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Dějiny věd a techniky, No. 1, Vol. XXXVII (2004)


Tomáš Martan

History of Solitons and Their Aplication in Optical Communications

(Historie solitonových vln a jejich využití v optické komunikační technice)

The paper is devoted to circumstances of the first historically documented observation of water solitary wave and to facts about investigations of the phenomenon. It finally deals with seeking any suitable mathematical description of this phenomenon. After the World War II the solitary waves were again observed in context with other physical phenomena. The history of investigations and importance of solitons was described until these days. Optical solitons are especially used for a fast transmission of information by optical fibres over large distances.

In 1834 a Scottish engineer John Scott Russell discovered a water solitary wave. Russell made a model of the canal and tried to reproduce and study the water waves of the same type. The results of his observations gave him possibility to obtain an empirical formula. Some of leading scientists expressed their opinion that the waves of constant form cannot exist, and proclaimed Russell’s conclusions based on experiments as empirical and controversial. In 1895 Diederik Johannes Korteweg and Gustav de Vries had formulated the final regular description of this wave type.

During a rather long time almost no scientific attention was paid to these waves. In the second half of the 20th century Enrico Fermi, J. R. Pasta and Stanislaw Marcin Ulam studied the final heat conductivity of solids. They observed a strange phenomenon which was conformable to Russell’s wave. Norman J. Zabusky and Martin D. Kruskal carried out numerical studies and experiments for explanation of this phenomenon. Since early 1970s there were done important analytical proposals and experiments for soliton fiber communications which are becoming at present the most important technical application of solitons.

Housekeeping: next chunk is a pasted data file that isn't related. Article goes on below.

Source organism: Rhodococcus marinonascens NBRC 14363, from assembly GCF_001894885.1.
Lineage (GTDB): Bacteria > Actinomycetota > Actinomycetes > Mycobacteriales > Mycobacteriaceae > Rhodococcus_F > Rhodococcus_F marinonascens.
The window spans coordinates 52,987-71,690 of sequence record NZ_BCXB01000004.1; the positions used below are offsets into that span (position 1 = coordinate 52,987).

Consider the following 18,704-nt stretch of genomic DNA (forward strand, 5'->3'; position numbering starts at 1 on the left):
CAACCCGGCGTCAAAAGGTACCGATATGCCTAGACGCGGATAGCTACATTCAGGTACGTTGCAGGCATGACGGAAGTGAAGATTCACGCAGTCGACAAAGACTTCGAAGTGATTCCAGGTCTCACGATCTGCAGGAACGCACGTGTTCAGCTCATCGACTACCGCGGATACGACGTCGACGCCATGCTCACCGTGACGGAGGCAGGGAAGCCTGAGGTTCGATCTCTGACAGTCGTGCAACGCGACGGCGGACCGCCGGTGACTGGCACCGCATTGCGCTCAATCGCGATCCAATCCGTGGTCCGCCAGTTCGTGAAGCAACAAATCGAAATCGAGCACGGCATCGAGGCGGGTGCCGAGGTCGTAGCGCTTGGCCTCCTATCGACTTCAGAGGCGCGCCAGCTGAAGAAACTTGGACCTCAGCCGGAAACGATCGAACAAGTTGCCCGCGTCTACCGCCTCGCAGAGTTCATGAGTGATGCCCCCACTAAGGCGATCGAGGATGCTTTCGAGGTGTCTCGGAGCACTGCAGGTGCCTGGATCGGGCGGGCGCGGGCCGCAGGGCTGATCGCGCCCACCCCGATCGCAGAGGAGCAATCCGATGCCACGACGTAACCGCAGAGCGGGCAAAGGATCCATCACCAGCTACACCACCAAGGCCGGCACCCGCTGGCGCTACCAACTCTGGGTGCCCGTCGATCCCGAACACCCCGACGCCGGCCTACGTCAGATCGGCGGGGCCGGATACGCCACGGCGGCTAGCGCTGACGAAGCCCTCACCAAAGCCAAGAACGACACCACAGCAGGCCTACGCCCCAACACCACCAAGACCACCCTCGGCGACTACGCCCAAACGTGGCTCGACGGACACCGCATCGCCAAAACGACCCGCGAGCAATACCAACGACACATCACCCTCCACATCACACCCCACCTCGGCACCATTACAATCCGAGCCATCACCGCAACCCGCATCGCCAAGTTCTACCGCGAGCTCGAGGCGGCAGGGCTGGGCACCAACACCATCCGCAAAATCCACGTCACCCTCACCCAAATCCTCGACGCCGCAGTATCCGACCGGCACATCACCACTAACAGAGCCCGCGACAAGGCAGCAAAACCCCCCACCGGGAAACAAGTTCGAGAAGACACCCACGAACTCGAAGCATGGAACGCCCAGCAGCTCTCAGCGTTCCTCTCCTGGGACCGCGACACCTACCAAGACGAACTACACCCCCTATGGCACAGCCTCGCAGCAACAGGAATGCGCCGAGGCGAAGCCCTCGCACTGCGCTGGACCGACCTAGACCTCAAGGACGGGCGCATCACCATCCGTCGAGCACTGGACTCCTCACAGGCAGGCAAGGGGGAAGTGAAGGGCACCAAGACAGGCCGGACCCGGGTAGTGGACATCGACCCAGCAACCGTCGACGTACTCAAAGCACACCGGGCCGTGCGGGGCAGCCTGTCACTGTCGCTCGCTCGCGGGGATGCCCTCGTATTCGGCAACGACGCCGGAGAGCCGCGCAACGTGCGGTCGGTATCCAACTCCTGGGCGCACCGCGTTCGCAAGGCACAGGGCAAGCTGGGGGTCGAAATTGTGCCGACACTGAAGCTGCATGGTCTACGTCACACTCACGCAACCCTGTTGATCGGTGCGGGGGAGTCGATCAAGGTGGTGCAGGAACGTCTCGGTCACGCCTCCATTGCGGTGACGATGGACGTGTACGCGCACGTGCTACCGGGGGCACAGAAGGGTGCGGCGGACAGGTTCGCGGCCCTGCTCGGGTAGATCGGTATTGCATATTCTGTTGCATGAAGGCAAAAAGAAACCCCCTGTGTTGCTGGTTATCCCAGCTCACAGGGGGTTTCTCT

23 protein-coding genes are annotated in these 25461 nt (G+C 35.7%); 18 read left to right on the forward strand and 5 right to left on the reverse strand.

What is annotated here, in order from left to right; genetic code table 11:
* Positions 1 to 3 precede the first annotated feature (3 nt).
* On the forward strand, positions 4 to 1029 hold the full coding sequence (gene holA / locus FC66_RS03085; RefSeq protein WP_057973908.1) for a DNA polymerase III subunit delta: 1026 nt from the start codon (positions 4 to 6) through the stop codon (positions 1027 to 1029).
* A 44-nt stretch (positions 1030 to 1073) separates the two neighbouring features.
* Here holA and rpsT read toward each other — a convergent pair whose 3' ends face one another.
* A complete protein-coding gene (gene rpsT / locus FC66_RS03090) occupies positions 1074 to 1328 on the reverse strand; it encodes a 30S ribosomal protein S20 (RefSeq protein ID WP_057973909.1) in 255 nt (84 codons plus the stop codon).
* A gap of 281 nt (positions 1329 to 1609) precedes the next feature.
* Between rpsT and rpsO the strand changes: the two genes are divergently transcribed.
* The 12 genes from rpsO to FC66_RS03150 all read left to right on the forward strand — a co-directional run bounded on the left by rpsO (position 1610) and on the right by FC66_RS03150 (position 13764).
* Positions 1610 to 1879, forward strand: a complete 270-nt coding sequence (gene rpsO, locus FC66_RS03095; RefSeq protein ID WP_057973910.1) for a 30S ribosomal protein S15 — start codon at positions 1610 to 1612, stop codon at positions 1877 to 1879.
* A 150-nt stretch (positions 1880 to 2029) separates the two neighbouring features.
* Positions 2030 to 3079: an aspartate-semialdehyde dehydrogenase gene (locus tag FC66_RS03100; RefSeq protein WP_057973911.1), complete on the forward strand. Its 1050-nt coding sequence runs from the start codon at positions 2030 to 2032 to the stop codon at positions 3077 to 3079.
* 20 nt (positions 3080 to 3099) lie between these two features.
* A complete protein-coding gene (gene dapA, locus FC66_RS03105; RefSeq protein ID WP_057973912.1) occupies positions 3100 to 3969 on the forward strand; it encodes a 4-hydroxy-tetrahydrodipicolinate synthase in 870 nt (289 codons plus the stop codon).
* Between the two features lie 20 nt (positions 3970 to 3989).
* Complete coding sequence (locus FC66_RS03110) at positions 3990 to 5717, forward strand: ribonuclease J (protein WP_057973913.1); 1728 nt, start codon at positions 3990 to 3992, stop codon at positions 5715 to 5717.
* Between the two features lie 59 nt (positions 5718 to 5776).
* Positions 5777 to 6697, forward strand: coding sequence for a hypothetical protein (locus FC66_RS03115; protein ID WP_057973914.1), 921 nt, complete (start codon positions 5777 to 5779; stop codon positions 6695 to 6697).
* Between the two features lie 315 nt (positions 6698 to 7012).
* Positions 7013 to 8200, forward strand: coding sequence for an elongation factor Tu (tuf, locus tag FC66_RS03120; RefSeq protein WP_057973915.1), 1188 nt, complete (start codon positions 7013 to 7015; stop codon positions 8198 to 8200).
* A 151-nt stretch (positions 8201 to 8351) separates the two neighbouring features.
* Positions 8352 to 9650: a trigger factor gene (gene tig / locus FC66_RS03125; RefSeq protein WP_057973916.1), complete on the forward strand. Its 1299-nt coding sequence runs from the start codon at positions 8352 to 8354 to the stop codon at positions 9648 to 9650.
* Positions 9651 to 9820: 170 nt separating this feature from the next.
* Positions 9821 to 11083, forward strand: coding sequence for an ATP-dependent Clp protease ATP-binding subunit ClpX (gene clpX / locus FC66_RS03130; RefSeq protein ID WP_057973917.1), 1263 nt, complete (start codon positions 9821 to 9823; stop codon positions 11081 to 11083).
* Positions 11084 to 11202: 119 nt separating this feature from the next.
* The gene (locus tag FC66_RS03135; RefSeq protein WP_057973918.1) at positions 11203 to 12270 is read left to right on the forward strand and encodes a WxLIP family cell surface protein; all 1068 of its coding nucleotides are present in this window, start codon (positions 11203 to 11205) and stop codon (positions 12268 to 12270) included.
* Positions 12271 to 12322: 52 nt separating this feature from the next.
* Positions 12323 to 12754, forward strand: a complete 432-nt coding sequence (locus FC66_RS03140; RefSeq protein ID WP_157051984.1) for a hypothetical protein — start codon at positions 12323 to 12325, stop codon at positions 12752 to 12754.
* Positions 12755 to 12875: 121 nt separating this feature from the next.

Vítězslav Orel

Stalin and Lysenkoism—according to Documents from the Opened Archives

(Stalin a lysenkismus. Z výpovědi odtajněných archivů)

With the support of Stalin T. D. Lysenko (1998—1976) in his lecture about the situation in biological sciences in USSR in 1948 substituted “the reactionary science” genetics with teaching of heredity of the acquired characteristics, described in literature as lysenkoism. Zhores Medvedev (*?1925) was first and only naturalist in 1960s in USSR who rejected this pseudo-scientific teaching. After publishing his book about the frauds of Lysenko in USA in 1969 he was arrested and only with the support of prominent geneticist B. L. Astaurov he was allowed to emigrate to Great Britain. According to new information found in the opened archives in Moscow after 1990 Medvedev now explains that the main opponent to genetics was Stalin himself. He welcomed lamarckism for the justification of political revolution and in Lysenko found a kind of man prepared for promoting his ideological priorities. Attention is also drawn to the political climate in 1930s when prominent geneticists began to be persecuted and liquidated. At that time N. I. Bucharin was also executed, though designated by Lenin as the most influential theoretician in the Communist party.

© M. Barvík 2004